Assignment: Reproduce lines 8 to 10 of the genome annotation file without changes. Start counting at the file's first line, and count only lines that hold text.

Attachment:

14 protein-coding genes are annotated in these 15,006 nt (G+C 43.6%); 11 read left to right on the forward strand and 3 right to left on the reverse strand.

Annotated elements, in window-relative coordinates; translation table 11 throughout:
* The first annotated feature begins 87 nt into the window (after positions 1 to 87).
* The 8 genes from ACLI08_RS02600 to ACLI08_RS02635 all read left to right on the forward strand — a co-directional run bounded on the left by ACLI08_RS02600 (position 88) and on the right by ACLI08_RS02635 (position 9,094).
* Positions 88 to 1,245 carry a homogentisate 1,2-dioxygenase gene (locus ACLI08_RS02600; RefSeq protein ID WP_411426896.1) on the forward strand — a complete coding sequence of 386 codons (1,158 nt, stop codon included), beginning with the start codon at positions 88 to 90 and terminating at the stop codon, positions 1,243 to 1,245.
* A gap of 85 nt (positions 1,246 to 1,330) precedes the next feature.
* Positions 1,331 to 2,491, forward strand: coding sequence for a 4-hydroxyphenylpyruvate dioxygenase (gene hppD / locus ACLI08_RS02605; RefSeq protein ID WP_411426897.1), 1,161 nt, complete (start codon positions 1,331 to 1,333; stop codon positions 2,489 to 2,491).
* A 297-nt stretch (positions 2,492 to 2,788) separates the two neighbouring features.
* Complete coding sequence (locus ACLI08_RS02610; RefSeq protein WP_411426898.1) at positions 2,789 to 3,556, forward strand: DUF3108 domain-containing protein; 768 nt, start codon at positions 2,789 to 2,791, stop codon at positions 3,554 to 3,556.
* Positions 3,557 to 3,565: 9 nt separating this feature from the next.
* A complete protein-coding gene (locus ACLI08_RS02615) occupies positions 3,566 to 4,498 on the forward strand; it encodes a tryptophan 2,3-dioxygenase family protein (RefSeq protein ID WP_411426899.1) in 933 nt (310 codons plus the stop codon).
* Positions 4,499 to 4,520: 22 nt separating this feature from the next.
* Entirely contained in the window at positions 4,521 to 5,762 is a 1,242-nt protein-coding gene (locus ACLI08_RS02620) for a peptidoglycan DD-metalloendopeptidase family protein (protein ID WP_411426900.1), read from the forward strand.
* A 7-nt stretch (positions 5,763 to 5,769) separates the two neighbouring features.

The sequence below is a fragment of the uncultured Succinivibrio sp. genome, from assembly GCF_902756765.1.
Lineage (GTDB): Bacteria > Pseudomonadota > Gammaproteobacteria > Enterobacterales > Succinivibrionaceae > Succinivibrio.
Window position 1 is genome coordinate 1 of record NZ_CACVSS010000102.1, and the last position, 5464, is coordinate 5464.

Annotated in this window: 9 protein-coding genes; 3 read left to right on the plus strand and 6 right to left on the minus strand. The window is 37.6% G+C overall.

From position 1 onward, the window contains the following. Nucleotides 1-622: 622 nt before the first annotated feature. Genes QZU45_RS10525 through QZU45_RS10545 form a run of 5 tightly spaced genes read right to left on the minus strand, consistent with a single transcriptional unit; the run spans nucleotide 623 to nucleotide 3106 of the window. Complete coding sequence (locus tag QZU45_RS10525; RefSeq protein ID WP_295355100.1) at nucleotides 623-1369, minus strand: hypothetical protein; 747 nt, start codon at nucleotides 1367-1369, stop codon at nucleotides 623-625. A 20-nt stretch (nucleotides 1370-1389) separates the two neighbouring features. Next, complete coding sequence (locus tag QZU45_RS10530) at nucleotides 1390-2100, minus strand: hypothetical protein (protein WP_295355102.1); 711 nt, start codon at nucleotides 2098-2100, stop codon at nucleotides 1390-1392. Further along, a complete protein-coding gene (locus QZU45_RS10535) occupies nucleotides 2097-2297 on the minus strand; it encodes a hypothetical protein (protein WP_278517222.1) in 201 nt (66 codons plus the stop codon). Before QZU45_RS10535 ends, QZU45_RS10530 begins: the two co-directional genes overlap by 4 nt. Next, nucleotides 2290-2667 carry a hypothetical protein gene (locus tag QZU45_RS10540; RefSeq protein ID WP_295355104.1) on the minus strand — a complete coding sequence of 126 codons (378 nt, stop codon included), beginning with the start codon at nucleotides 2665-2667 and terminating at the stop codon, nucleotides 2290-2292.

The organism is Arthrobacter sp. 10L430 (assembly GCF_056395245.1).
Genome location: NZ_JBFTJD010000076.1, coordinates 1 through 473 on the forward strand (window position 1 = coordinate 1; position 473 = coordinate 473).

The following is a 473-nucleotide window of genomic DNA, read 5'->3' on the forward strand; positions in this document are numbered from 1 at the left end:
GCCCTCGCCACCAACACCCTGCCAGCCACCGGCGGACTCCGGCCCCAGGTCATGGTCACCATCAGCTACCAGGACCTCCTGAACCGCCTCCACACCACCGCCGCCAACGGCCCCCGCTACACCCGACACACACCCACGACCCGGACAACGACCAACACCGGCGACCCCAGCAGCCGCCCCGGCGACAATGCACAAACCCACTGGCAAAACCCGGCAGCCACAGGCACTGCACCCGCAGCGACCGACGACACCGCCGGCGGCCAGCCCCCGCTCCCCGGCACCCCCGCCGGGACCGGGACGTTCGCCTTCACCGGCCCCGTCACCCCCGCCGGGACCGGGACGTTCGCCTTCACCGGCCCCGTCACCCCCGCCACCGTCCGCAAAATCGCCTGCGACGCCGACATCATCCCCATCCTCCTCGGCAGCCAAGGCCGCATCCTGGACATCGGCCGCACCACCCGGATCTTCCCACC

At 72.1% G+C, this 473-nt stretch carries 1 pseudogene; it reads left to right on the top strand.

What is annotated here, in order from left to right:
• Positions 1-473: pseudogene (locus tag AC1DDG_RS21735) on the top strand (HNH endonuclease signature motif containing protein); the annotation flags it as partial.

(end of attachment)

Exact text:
* A 297-nt stretch (positions 2,492 to 2,788) separates the two neighbouring features.
* Complete coding sequence (locus ACLI08_RS02610; RefSeq protein WP_411426898.1) at positions 2,789 to 3,556, forward strand: DUF3108 domain-containing protein; 768 nt, start codon at positions 2,789 to 2,791, stop codon at positions 3,554 to 3,556.
* Positions 3,557 to 3,565: 9 nt separating this feature from the next.